Mid-term is not just a busy, busy time for students, but I’ve survived it and now need to catch up on the blogging. Some of these are a day or two old; there may be bonus squibs later today as I clear out the aggregator:

  • How bloggers blog in Cuba. An interesting post on how bloggers operate in a country that controls public speech and that has a tiny internet footprint.
  • WireTap Studio: Lossless Editing and Real-Time Audio Preview. I’ve always like the Mac recording program WireTap (mostly for recording streaming audio for later listening). The new version, with lossless editing, looks even better. At $69 US, it seems worth adding to the toolkit.
  • Futurists envision the newspaper in 2020. Predicting what the newspaper will look like in 10 years has always been a mug’s gam, but sometimes you’ll find interesting ideas buried in the blue-sky predicitions. Includes this, “…the core competency of news and newspaper publishers of the future will consist of generating content from highly efficient networks, technically process and manage them via networks and continuously or at regular intervals disseminate these contents through a multitude of channels,” which suggests the final piece could benefit from the touch of a good rewrite person.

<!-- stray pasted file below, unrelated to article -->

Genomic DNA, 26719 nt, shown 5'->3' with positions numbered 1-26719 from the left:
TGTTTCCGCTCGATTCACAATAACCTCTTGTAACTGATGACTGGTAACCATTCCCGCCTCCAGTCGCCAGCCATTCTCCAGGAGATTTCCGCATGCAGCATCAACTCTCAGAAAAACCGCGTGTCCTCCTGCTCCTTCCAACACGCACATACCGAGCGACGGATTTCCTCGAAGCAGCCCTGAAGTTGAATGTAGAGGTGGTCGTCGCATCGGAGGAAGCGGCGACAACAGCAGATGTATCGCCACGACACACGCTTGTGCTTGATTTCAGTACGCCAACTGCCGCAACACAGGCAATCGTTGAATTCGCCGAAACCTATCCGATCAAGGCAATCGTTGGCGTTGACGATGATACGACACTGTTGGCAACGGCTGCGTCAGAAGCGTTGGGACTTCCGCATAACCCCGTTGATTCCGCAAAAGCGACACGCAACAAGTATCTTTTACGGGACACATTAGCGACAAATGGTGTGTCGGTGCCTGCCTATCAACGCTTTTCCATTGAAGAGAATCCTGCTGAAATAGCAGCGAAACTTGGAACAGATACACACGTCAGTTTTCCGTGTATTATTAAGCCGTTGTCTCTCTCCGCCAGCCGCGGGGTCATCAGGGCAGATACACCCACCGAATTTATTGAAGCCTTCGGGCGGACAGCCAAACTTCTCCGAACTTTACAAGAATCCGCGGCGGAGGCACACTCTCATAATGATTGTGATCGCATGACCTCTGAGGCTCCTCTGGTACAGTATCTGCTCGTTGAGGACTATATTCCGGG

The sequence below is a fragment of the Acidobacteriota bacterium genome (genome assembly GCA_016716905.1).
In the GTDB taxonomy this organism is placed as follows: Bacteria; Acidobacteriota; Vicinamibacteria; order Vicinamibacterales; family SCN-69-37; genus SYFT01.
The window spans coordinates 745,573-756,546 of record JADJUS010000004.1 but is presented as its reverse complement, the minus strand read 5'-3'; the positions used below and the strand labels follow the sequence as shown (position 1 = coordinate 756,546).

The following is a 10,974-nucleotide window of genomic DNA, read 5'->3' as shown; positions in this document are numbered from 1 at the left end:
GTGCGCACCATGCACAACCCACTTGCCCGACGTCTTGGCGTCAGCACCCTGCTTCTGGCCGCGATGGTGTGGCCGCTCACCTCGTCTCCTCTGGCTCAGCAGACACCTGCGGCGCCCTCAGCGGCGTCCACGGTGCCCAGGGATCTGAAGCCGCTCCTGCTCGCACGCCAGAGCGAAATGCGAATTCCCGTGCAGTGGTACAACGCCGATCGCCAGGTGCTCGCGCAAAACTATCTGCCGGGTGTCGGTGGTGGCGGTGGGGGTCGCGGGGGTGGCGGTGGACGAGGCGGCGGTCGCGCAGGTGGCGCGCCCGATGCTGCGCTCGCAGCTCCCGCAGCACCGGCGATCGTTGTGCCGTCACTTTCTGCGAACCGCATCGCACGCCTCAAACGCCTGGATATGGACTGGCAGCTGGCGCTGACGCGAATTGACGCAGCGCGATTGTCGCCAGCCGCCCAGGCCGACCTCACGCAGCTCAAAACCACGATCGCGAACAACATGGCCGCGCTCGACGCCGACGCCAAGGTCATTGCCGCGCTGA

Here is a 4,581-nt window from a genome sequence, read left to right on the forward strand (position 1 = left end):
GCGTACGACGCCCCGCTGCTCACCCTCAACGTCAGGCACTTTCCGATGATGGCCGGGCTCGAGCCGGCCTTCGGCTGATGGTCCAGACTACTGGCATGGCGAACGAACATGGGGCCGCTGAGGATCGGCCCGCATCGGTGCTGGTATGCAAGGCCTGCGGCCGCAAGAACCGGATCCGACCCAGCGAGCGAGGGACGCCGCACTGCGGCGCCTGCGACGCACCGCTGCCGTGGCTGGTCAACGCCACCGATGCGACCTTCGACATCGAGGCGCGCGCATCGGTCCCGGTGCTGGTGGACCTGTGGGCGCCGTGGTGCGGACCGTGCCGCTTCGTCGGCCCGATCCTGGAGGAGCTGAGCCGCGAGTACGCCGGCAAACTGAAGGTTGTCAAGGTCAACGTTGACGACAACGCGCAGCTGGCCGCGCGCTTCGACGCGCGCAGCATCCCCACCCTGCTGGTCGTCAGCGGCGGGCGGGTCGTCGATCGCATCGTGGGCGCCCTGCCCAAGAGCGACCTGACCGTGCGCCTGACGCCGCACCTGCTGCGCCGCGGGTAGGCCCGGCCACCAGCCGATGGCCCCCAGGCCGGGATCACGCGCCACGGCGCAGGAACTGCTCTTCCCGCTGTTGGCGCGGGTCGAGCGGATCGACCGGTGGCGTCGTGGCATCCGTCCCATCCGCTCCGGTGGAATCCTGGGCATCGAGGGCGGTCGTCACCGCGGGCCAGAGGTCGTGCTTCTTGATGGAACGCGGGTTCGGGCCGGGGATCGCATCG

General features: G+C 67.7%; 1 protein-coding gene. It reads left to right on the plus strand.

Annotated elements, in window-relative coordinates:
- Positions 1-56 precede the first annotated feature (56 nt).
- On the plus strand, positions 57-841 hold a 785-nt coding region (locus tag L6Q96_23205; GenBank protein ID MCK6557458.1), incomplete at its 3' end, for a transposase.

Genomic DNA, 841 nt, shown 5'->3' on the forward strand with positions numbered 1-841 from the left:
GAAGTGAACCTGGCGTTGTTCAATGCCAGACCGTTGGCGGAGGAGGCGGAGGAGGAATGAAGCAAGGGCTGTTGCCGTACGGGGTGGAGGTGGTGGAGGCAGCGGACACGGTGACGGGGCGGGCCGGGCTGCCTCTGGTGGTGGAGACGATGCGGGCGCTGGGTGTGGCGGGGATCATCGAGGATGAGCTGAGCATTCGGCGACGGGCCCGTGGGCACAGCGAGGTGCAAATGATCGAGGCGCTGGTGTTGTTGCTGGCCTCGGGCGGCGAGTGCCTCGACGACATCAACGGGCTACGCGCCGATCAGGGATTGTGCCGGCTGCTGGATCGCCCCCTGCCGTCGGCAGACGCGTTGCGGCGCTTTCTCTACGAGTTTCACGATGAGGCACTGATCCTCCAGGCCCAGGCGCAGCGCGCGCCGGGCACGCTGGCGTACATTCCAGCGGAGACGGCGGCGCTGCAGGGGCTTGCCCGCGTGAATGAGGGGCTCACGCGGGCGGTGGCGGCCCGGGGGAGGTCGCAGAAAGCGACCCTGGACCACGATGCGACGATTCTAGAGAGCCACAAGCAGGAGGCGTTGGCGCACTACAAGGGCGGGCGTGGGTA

• Future to Newspapers: Jump in the river. Some of the most interesting thinking about newspaper — ike the idea of the newsriver — is happening outside the walls of the tent. Publishers and editors might want to peek out the door every once in a while to take a reading. Dave Winer has more.
  • Evening paper shows council meetings live online. In Britain. Interesting.
  • Electronic Paper’s Past and Future. E-paper has become one of those, “Yeah, Show me,” things: oft-promised as coming, never quite near. This is a good piece on where we really stand. Via SlashDot.